Franck’s Lab Takes FDA to Task in the 11th Circuit; Picks Off Each of the Government’s Arguments

April 12, 2012

By Karla L. Palmer

Franck’s Lab Inc., a pharmacy that compounds veterinary drugs and whose bulk animal drug compounding activities were vindicated by a Florida federal district court last year, recently filed its Brief for the Appellees in the matter of United States v. Franck’s Lab, Inc., et al. (11th Cir. No.11-15350-BB).  Franck’s papers respond to the government’s earlier-filed opening brief arguing in favor of reversal of the district court’s decision.  As reported here, after engaging in a complex historical analysis of the statutory and regulatory framework concerning pharmacy compounding, the lower court denied the government’s request for an injunction against Franck’s animal dug compounding practices.  It held that FDA’s “maximalist position” of attempting to assert authority over traditional pharmacy compounding in the context of a pharmacist-veterinarian-patient relationship is contrary to the intent of the Federal Food, Drug and Cosmetic Act (“FDCA”). 

Franck’s Labs’ appellate brief describes how the government’s district court case rested solely on the FDA’s expansive authority to regulate pharmacy compounding of animal drugs as provided in the 1938 FDCA and nothing else.  Br. at 26.  Specifically, Franck’s Lab states that the government’s position below was a “per se” one: The 1938 FDCA prohibits all pharmacy compounding, which industry practice has continued only as a matter of FDA’s unreviewable enforcement discretion.  Thus, when Congress enacted the FDCA in 1938, it “quietly criminalized” all pharmacy compounding practices, yet had exercised enforcement discretion for 50 years.   

Franck’s chastises the government for purportedly abandoning on appeal its unsuccessful per se approach.  For example, the government argues on appeal that FDA’s authority to regulate animal drug compounding is found not only in the plain meaning and construction of the 1938 FDCA, but also in a host of various other authorities including: (1) statutory pronouncements including the Animal Medicinal Drug Use Clarification Act (“AMDUCA”) and the Food and Drug Administration Modernization Act of 1997 (“FDAMA”); (2) AMDUCA regulations; (3) compliance policy guides; and (4) case law.   

One by one, Franck’s picks off each of the government’s arguments, stating that the government did not assert them or unequivocally abandoned them at the district court.  Specifically, when addressing the government’s legal theory on appeal versus at the district court, Franck’s states that the “[G]overnment made clear that its legal theory in its papers and at various oral arguments that its case was based only on the “original law” of the 1938 statute (i.e., the government’s “per se” theory).  The government conceded as inapplicable to this case both AMDUCA (which “doesn’t touch compounded drugs.” Br. at 51); and FDAMA (which only intended to clarify application of the FDCA to compounded human drugs).  Br. at 23; 50-52.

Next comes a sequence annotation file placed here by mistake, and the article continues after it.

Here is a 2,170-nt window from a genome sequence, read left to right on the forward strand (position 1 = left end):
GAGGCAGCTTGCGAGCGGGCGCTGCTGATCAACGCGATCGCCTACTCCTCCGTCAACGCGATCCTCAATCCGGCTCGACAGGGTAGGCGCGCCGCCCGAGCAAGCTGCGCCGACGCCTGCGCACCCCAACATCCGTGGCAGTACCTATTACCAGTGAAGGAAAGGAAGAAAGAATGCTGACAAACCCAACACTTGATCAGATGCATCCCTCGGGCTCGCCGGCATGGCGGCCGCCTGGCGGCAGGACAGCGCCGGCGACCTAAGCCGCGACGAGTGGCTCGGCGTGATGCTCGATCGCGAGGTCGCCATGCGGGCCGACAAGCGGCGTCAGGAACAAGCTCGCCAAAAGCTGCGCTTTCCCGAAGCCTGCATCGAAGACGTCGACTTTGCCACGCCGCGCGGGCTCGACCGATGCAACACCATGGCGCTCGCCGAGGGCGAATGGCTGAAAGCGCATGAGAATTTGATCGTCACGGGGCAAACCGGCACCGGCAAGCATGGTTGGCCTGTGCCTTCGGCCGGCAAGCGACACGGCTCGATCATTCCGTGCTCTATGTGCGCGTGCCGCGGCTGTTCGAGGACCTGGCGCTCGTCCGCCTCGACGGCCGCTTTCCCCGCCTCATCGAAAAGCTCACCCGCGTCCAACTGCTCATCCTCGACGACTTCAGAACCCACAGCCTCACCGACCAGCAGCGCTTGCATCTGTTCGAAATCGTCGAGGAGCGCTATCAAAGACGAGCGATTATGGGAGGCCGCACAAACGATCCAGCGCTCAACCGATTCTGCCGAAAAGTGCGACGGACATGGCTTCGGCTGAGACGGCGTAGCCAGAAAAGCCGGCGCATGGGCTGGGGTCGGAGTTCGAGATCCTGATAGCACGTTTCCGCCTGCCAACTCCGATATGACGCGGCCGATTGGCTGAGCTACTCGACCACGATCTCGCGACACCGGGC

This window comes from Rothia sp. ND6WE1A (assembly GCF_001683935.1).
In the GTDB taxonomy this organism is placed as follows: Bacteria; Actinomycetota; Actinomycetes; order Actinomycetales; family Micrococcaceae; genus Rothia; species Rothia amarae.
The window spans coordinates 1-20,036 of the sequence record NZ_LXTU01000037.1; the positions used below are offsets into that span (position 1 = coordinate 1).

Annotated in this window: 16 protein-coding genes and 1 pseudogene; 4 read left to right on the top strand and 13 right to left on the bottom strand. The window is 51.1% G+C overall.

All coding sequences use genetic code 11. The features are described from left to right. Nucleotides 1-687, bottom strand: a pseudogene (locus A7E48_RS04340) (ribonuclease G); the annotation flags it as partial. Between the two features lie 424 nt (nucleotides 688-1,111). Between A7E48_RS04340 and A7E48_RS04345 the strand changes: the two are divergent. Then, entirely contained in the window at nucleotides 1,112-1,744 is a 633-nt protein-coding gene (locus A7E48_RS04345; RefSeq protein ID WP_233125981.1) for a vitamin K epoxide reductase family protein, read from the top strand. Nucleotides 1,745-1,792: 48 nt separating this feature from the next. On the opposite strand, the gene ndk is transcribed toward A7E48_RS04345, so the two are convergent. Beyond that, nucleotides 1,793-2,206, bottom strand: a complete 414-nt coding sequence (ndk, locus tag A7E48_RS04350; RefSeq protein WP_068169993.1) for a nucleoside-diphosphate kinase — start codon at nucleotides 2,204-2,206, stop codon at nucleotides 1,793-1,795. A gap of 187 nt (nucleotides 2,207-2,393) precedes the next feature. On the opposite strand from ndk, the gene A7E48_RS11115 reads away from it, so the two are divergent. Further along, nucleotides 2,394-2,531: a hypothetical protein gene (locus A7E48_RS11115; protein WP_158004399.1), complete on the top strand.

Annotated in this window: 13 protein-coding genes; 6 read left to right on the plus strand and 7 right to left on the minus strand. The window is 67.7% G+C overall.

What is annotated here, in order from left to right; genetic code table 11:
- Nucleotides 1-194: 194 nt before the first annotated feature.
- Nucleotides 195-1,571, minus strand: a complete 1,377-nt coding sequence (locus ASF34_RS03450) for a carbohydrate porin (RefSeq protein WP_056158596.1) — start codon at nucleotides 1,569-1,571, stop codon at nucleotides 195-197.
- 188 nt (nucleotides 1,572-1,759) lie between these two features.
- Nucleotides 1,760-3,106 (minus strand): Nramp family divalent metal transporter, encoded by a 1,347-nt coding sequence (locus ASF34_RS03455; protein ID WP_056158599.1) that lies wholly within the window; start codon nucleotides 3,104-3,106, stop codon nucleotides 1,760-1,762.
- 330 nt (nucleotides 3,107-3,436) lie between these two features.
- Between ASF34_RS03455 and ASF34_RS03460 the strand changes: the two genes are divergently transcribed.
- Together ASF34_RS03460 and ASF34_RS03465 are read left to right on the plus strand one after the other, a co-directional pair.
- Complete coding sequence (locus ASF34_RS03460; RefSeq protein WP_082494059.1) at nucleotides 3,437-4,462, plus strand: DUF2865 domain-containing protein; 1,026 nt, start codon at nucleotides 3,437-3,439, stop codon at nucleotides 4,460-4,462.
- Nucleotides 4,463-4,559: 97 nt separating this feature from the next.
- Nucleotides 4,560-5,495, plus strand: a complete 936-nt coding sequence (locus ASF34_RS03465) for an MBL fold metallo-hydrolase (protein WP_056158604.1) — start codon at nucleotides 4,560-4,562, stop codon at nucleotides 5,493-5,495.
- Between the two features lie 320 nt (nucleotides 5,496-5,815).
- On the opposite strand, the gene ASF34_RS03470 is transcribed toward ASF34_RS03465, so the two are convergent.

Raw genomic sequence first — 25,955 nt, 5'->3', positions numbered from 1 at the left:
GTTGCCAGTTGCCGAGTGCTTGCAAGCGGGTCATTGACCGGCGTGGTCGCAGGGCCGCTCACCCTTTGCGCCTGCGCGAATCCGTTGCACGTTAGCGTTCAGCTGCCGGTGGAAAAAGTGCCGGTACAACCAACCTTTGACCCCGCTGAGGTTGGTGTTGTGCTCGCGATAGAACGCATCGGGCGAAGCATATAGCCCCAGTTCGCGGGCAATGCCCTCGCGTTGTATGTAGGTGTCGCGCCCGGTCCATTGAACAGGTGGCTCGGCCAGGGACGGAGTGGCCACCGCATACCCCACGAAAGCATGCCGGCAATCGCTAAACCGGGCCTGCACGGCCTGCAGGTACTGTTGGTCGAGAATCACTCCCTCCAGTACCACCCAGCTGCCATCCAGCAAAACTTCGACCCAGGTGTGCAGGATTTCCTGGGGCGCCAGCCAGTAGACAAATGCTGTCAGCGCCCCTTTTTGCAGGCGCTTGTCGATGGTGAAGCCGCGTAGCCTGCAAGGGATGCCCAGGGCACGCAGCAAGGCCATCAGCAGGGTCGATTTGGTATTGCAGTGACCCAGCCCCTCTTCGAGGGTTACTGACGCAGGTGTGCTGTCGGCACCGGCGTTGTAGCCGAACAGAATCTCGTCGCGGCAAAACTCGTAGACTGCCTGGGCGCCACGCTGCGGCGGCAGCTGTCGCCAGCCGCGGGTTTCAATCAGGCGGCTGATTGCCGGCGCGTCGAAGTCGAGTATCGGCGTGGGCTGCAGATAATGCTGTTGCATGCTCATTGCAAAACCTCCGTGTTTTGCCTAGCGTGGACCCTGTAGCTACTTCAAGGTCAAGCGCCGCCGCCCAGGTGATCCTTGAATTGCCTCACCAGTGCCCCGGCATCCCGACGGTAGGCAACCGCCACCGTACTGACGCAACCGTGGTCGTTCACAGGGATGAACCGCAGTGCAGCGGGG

The Franck’s Labs appellees similarly state that the government raises other arguments that it abandoned below, including allegations that Franck’s engaged in illegal manufacturing in the guise of compounding, noting that the government’s argument below as not so constrained (i.e., the government asserted “from the get-go any kind of compounding,” using bulk ingredients “is unlawful”.)  Br. at 62.  Franck’s further claims that the government never attempted to promulgate an enforceable regulation that interprets the FDCA, FDAMA or AMCDUCA as prohibiting traditional pharmacy compounding of animal medications, which business FDA has recognized for over 50 years to be within the province of state laws.  Br. at 19.  Franck’s also argues that the government’s interpretation of the FDCA (a penal statute) invites arbitrary enforcement, rendering the government's understanding unconstitutional. 

Bolstering its argument, Franck’s Labs notes that, in five decades, FDA had never exercised its unreviewable enforcement discretion against a veterinary compounder other than Franck’s.  Thus, Franck’s Labs claims that the government’s enforcement action was at least arbitrary if not retaliatory, and thus not lawful enforcement activity.  Br. at 23.  In any event, Franck’s asserts, there can be no issue of whether the government may exercise enforcement discretion in this case, “unless the prohibition the government seeks to enforce exists.”  Br. at 60. 

The Washington Legal Foundation filed a brief of amicus curiae in support of affirmance of the lower court’s decision.  It adds that the FDA cannot be permitted to impose a new rule of general applicability on the compounding industry without engaging in notice-and-comment rulemaking pursuant to the Administrative Procedure Act, which point the district court strongly addressed in its ruling last year.  The Animal Health Institute and the Generic Animal Drug Alliance have each submitted a brief of amicus curiae in support of reversal of the lower court’s decision (here and here).  The government’s reply brief is due May 1.